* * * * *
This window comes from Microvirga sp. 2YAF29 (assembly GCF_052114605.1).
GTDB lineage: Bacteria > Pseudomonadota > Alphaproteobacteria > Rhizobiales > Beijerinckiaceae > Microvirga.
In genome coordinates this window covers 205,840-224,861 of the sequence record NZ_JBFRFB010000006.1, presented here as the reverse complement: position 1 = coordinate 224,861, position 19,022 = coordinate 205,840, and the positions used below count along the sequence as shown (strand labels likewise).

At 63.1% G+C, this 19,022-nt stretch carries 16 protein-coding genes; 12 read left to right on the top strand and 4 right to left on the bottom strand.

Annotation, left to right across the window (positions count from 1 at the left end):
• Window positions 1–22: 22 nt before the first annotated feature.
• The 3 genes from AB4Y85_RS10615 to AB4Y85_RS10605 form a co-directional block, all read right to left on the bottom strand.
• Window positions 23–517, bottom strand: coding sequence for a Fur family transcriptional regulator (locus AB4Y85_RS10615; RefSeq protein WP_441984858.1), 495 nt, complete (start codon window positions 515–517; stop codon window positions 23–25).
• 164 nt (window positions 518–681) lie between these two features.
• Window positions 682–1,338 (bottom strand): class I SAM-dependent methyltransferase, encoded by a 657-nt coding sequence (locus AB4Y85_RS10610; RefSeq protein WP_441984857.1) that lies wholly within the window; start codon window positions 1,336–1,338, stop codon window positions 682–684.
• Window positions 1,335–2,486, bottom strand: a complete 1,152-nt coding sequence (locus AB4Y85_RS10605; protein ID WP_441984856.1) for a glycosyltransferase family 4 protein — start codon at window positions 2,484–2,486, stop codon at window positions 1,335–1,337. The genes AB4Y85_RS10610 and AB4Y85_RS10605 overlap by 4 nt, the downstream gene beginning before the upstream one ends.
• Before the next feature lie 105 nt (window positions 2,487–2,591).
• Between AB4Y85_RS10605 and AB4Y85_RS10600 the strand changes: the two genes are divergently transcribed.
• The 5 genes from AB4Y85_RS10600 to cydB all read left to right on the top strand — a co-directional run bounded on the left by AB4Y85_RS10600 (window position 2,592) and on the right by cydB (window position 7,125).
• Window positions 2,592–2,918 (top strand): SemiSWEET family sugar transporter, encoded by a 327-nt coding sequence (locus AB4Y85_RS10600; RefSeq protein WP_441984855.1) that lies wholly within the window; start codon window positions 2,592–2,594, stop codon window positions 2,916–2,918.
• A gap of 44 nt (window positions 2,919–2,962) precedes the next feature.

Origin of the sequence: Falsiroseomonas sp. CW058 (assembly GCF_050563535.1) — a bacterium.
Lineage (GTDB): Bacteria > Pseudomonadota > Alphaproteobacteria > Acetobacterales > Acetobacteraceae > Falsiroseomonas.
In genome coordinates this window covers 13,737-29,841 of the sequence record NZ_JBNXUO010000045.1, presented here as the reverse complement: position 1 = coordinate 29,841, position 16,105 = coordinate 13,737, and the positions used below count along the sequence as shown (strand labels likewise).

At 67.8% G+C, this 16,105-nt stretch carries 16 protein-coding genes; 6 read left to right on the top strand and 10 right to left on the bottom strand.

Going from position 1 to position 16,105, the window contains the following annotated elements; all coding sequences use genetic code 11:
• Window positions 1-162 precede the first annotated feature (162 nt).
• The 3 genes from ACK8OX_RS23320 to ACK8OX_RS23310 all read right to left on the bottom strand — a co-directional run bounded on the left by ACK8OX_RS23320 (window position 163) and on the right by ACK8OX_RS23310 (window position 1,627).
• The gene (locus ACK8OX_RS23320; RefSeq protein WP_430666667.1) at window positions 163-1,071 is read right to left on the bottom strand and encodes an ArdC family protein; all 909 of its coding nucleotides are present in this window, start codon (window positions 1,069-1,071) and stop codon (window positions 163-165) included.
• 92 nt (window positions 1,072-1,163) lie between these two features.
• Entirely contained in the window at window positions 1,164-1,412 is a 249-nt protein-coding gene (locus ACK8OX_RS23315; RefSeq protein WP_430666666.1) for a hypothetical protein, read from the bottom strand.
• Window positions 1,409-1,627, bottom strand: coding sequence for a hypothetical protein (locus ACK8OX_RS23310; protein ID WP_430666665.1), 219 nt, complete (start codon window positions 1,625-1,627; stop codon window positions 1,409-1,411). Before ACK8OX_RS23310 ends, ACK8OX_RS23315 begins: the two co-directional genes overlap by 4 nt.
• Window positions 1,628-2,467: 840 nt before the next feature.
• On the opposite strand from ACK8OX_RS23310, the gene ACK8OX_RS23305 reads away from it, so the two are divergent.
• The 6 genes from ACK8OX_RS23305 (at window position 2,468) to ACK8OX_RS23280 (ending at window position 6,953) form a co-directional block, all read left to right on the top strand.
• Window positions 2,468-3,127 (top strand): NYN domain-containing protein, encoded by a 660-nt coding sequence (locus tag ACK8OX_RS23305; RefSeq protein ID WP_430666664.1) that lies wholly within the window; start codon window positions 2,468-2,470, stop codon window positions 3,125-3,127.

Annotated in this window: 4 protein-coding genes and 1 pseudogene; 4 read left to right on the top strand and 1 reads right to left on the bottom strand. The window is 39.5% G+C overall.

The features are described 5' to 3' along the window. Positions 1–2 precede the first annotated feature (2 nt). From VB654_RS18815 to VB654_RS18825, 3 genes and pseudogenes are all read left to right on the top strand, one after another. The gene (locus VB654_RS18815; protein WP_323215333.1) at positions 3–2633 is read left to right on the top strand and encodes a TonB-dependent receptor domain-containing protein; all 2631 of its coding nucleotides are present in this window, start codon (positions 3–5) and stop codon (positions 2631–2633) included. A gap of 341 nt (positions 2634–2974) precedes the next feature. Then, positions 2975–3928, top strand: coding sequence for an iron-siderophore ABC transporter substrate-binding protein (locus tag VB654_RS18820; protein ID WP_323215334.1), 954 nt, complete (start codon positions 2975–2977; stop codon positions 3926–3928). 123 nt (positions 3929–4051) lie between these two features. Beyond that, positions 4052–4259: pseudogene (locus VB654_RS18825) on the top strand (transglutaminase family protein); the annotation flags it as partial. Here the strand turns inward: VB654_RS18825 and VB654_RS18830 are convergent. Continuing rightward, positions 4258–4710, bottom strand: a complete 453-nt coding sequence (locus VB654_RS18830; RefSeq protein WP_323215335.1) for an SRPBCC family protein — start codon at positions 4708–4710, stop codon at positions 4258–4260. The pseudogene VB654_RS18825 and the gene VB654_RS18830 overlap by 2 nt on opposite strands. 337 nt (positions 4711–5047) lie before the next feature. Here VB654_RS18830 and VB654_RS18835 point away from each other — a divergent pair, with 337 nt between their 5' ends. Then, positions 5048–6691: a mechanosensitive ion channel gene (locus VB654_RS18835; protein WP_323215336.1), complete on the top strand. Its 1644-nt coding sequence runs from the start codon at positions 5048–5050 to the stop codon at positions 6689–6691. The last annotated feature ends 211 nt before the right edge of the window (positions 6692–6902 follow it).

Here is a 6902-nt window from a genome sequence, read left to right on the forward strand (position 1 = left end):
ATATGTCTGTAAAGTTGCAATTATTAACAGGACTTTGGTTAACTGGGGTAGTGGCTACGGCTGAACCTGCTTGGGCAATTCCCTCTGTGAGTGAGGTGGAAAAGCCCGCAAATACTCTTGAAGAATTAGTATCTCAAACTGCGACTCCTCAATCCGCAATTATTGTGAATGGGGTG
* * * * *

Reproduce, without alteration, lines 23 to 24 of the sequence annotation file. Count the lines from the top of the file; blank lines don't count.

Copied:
• The 3 genes from ACK8OX_RS23320 to ACK8OX_RS23310 all read right to left on the bottom strand — a co-directional run bounded on the left by ACK8OX_RS23320 (window position 163) and on the right by ACK8OX_RS23310 (window position 1,627).
• The gene (locus ACK8OX_RS23320; RefSeq protein WP_430666667.1) at window positions 163-1,071 is read right to left on the bottom strand and encodes an ArdC family protein; all 909 of its coding nucleotides are present in this window, start codon (window positions 1,069-1,071) and stop codon (window positions 163-165) included.